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GARY M. GALLES, PEPPERDINE UNIVERSITY PHILIP E. GRAVES, UNIVERSITY OF COLORADO ROBERT L. SEXTON, PEPPERDINE UNIVERSITY Productive Complements: Too Often.

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Presentation on theme: "GARY M. GALLES, PEPPERDINE UNIVERSITY PHILIP E. GRAVES, UNIVERSITY OF COLORADO ROBERT L. SEXTON, PEPPERDINE UNIVERSITY Productive Complements: Too Often."— Presentation transcript:

1 GARY M. GALLES, PEPPERDINE UNIVERSITY PHILIP E. GRAVES, UNIVERSITY OF COLORADO ROBERT L. SEXTON, PEPPERDINE UNIVERSITY Productive Complements: Too Often Neglected In The Principles Course?

2 Productive Complements Both-and relationships on the supply side Key issue - the opportunity cost of the joint production process versus the sum of the values of the outputs Beef and hides

3 Neglect Of Productive Complements Since most principles texts do not deal with productive complements, most economics students are never exposed to the topic. Exceptions include: Krugman/Wells - oil and natural gas; Bade/Parkin - skim milk and cream.

4 Alfred Marshall On Productive Complements Marshall had a substantial discussion of productive complements. He used four examples: beef/hides; wheat/wheat straw; wool/mutton; and cotton/cottonseed oil. Supply price of a productive complement equals the joint production cost minus the sum of the prices of the other joint products.

5 Reasons To Discuss Productive Complements Symmetry Complementary (both-and) relationships on the demand side are symmetrical with complements on the supply side. Productive substitutes (opportunity cost of owned inputs) are discussed in texts; “complementary” discussion of productive complements is also warranted.

6 Reasons To Discuss Productive Complements Reinforcement Understanding both-and incentive stories on the supply side reinforces understanding of both-and stories on the demand side. Discussing productive complements reinforces student understanding of supply and demand as a set of interrelated incentive stories.

7 Reasons To Discuss Productive Complements Entrepreneurship Productive complements offer concrete examples of entrepreneurship - finding valuable uses for other outputs of a joint production process - in search of profits. Examples include particle board and lumber, as well as naptha, petroleum jelly, insecticide and other oil refinery products.

8 Reasons To Discuss Productive Complements Illustrating the invisible hand When entrepreneurship increases the value of a productive complement, it increases the supply curves of the other joint products, which lowers prices, benefitting those consumers. The increase in consumer surplus in the related markets is a measure of unintended gains for others.

9 Reasons To Discuss Productive Complements Illustrating positive environmental effects of capitalism Entrepreneurial incentives for developing the value of productive complements make firms act as if they care about the environment, whether they do or not, especially in turning waste that must be disposed into valuable products.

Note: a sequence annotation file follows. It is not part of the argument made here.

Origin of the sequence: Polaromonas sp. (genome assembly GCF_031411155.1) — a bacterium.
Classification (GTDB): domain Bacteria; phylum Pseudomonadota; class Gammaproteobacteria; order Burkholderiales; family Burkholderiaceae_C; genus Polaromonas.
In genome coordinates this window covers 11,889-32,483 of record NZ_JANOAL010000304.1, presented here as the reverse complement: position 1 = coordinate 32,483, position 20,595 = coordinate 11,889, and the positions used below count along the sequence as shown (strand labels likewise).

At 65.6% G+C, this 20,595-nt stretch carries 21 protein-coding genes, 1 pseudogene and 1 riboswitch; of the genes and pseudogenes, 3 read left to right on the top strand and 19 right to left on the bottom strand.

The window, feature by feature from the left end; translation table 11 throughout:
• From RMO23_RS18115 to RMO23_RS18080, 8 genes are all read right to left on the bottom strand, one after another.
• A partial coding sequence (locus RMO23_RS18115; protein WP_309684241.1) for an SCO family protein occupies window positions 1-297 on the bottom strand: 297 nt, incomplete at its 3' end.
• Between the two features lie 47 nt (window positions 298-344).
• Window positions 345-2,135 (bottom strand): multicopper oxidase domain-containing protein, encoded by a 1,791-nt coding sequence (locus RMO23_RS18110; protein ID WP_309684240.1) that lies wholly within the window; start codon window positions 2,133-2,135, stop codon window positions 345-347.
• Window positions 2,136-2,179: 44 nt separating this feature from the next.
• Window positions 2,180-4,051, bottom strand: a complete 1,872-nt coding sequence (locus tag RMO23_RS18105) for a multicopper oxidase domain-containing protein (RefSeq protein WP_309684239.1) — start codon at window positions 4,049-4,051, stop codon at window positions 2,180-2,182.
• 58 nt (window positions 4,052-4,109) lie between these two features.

10 Reasons To Discuss Productive Complements Productive complements introduce real world ambiguity about what “the” cost of a product is. With productive complements (steaks and roasts), there is no “correct” way to allocate costs between them. Productive complements allow for interesting illustrations of “creative” accounting in allocating costs, as with hit TV shows.

11 Reasons To Discuss Productive Complements Illustrating market interactions Productive complements are often an important part of cross-market communication. If productive complements are an important mechanism in a series of incentive stories connecting different markets, but are not discussed, substantial predictive power is thrown away. What would an increase in tastes for leather couches do to the profits of chicken producers?

12 Reasons To Discuss Productive Complements Joint products with bads Productive complements help students understand the analysis of externalities, with joint production of pollution. If pollution of some form generally accompanies production, then joint production is the general case, not a special case, which most texts implicitly seem to assume.

13 Reasons To Discuss Productive Complements Introducing the logic of public goods As Harold Demsetz pointed out, the vertical summation of the values placed on a public good is the same technique as adding up the values placed on the different outputs from a joint production process.

14 Reasons To Discuss Productive Complements Discussing various possible bundles of private goods and impure public goods People can buy coffee or they can buy coffee plus rainforest conservation or other environmental benefits in various bundles.

15 Reasons To Discuss Productive Complements Productive complements provide excellent stories to illustrate the power of economic incentives Honey and pollination services Productive complements and Standard Oil Furnace filters and bottle caps No such thing as a vegan

16 Productive Complements


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